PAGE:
Pulsar timing arrays take us closer to figuring out supermassive black holes

Galaxies host supermassive black holes, which weigh millions to billions times more than the sun. When galaxies collide, pairs of supermassive black holes at their centers also lie on the collision course. It may take millions of years before two black holes slam into each other. When the distance between them is small enough, the black hole binary starts to produce ripples in space-time, which are called gravitational waves.

Cosmic concrete developed from space dust and astronaut blood

Transporting a single brick to Mars can cost more than a million British pounds—making the future construction of a Martian colony seem prohibitively expensive. Scientists at The University of Manchester have now developed a way to potentially overcome this problem, by creating a concrete-like material made of extra-terrestrial dust along with the blood, sweat and tears of astronauts.

Space tourism: What's on offer

A few minutes of weightlessness, or a few days. A short hop above the Earth's atmosphere, or a journey to the Moon and back... the era of space tourism is upon us, and—for those who can pay—it comes with many options.

A billionaire, a cancer survivor... Who will be on the next SpaceX mission?

For the first time on Wednesday, SpaceX is due to send into orbit a crew made up entirely of complete novices, without a professional astronaut on board.

Ways to detect merging black holes in addition to gravitational waves

If two black holes merge in the middle of space, and nobody's around to see it, does it really happen?

Antennas searching for extraterrestrials threatened by wildfire

The Allen Telescope Array, an ensemble of 42 antennas used in the search for extraterrestrial intelligence (SETI), is once again threatened by wildfires. The scientists and engineers normally on-site have been evacuated as a precautionary measure, and in response to an order from the Shasta County Sheriff's Office.

SpaceX Inspiration4 mission will send four people with minimal training into orbit

On Sept. 15, 2021, the next batch of space tourists are set to lift off aboard a SpaceX rocket. Organized and funded by entrepreneur Jared Isaacman, the Inspiration4 mission touts itself as "the first all-civilian mission to orbit" and represents a new type of space tourism.

Filling the gaps in the SuperDARN archive

When solar wind slams into Earth's magnetic field, the impacts ripple down through the planet's ionosphere, the outer shell of the atmosphere full of charged particles. A global array of high-frequency radars known as the Super Dual Auroral Radar Network (SuperDARN) tracks ionospheric plasma circulation from the ground, giving researchers insights into the interactions between solar wind, the magnetosphere, and the ionosphere. Though widely used in space physics research, the network is not comprehensive—each ground-based radar can measure plasma velocity only in its line-of-sight direction, for example. As a result, there are major spatial and temporal gaps in the SuperDARN archive.

CuPID CubeSat will get new perspective on Sun-Earth boundary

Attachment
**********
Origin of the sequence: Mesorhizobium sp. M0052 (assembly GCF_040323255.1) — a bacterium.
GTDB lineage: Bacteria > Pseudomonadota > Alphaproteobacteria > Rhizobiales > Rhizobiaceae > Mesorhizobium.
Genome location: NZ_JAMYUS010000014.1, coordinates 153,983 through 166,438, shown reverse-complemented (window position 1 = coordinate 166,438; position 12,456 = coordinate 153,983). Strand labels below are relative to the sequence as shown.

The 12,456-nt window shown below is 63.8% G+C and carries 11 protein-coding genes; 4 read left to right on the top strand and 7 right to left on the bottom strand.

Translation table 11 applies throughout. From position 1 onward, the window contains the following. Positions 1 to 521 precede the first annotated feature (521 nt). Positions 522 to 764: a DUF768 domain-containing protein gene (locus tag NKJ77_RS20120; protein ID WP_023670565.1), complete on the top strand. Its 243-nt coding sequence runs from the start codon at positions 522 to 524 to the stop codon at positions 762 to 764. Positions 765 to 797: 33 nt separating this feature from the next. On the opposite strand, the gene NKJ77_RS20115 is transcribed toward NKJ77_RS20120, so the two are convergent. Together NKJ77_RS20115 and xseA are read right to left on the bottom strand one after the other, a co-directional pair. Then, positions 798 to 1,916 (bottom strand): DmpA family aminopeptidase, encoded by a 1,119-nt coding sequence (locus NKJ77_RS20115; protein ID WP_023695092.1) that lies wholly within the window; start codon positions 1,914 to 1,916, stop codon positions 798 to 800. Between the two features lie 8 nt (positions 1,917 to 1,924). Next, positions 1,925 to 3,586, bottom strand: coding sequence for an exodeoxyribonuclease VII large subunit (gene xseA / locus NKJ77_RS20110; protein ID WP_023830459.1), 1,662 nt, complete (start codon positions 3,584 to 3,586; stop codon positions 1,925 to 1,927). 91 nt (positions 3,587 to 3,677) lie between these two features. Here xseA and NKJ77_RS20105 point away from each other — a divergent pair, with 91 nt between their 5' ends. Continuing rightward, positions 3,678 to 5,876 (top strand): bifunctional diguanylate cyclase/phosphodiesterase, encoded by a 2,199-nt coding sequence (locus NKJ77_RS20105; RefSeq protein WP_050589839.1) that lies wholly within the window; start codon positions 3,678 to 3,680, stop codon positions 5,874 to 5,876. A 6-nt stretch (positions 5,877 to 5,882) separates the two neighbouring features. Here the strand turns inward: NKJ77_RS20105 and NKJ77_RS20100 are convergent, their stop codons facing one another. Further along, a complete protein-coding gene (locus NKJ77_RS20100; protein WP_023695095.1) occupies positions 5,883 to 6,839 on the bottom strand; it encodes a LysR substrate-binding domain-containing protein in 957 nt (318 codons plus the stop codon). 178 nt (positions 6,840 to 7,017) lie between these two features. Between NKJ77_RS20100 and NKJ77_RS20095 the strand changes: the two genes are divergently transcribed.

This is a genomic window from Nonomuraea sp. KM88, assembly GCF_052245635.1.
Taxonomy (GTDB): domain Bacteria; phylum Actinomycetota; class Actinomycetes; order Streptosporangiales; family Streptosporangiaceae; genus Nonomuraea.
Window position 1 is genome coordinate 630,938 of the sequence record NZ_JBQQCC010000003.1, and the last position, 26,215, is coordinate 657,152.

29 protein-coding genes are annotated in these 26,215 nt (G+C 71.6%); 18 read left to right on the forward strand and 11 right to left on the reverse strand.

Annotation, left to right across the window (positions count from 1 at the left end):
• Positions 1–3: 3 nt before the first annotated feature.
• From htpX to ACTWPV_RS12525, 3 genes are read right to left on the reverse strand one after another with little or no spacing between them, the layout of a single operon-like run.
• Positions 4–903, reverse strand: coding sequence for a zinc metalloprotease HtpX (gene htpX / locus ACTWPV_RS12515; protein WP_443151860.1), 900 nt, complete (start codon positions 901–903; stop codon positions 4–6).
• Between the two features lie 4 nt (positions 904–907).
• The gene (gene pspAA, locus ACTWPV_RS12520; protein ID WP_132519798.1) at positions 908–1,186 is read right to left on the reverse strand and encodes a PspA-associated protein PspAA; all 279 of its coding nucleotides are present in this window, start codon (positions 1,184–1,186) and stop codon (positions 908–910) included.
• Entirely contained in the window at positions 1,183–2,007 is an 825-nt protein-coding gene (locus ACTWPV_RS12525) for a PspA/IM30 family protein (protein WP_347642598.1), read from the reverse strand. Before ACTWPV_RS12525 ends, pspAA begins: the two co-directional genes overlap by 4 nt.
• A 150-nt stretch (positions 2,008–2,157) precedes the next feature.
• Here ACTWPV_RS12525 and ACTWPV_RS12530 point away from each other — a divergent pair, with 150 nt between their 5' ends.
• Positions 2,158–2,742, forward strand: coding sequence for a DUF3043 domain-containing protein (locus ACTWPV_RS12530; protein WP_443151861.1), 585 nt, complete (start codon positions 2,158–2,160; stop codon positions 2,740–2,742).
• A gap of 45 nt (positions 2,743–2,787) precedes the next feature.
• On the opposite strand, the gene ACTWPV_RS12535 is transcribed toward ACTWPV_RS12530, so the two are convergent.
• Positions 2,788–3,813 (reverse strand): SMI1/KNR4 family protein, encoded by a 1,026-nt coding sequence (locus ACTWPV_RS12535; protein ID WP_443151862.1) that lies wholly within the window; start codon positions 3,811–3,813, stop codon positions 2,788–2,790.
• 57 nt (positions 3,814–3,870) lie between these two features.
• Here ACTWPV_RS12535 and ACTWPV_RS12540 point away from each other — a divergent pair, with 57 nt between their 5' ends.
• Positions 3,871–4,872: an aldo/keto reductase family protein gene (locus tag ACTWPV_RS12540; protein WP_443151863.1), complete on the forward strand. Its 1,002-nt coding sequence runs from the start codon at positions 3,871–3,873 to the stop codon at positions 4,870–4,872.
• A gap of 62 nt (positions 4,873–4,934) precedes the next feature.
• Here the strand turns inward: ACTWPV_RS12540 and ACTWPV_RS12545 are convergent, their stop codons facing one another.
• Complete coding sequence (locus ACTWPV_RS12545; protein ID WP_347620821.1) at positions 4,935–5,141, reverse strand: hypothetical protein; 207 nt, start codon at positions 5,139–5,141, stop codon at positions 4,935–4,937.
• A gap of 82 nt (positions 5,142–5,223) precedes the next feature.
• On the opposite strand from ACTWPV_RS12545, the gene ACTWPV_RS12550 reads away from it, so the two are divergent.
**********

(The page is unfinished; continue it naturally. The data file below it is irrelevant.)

When you help build a satellite the size of a shoebox, you learn pretty much everything about it, says Emil Atz, a Ph.D. candidate in Mechanical Engineering at Boston University. You learn how to write a proposal to fund it, how to place the screws that hold it together, how to test each instrument to ensure it functions properly.

NASA's Perseverance rover collects puzzle pieces of Mars' history

The rocks it has analyzed for sample collection are helping the team better understand a past marked by volcanic activity and water.

EXPLAINER: 4 will circle Earth on 1st SpaceX private flight

For the first time in 60 years of human spaceflight, a rocket is poised to blast into orbit with no professional astronauts on board, only four tourists.

Toward better space health: Understanding the effects of microgravity on P-glycoprotein

Deep space is most likely going to be humanity's final frontier, and space travel will undoubtedly become much more common in the future. However, space is a very hostile environment not only because of the technical difficulties that entail going there, but also because of the detrimental effects that constant microgravity has on the human body. Some examples of these are bone loss, muscle atrophy, and liver and kidney problems, as well as space motion sickness.

Technology news

A multi-task learning network to recognize the numbers on jerseys of sports team players

When reporting on sports games live or remotely, commentators should be able to quickly recognize the numbers on the players' jersey shirts, as this allows them to keep up with what's happening and communicate it to their audience. However, quickly identifying players in sports videos is not always easy, as these videos are often taken at a distance to capture the overall progression of the game. A further difficulty is the fast motion of the broadcast camera that often results in motion blur.

Researchers develop toolkit to test Apple security, find vulnerability

Researchers from North Carolina State University have developed a software toolkit that allows users to test the hardware security of Apple devices. During their proof-of-concept demonstration, the research team identified a previously unknown vulnerability, which they call iTimed.

Don't fidget! WiFi will count you

Researchers in UC Santa Barbara professor Yasamin Mostofi's lab have enabled, for the first time, counting a stationary seated crowd using WiFi signals, and without relying on people to carry a device. The technique, which also counts through walls, needs only a wireless transmitter and receiver outside the area of interest where the crowd is seated. It has a variety of applications, including smart energy management, controlling the crowd size during a pandemic, business planning and security.

Do Alexa and Siri make kids bossier? New research suggests you might not need to worry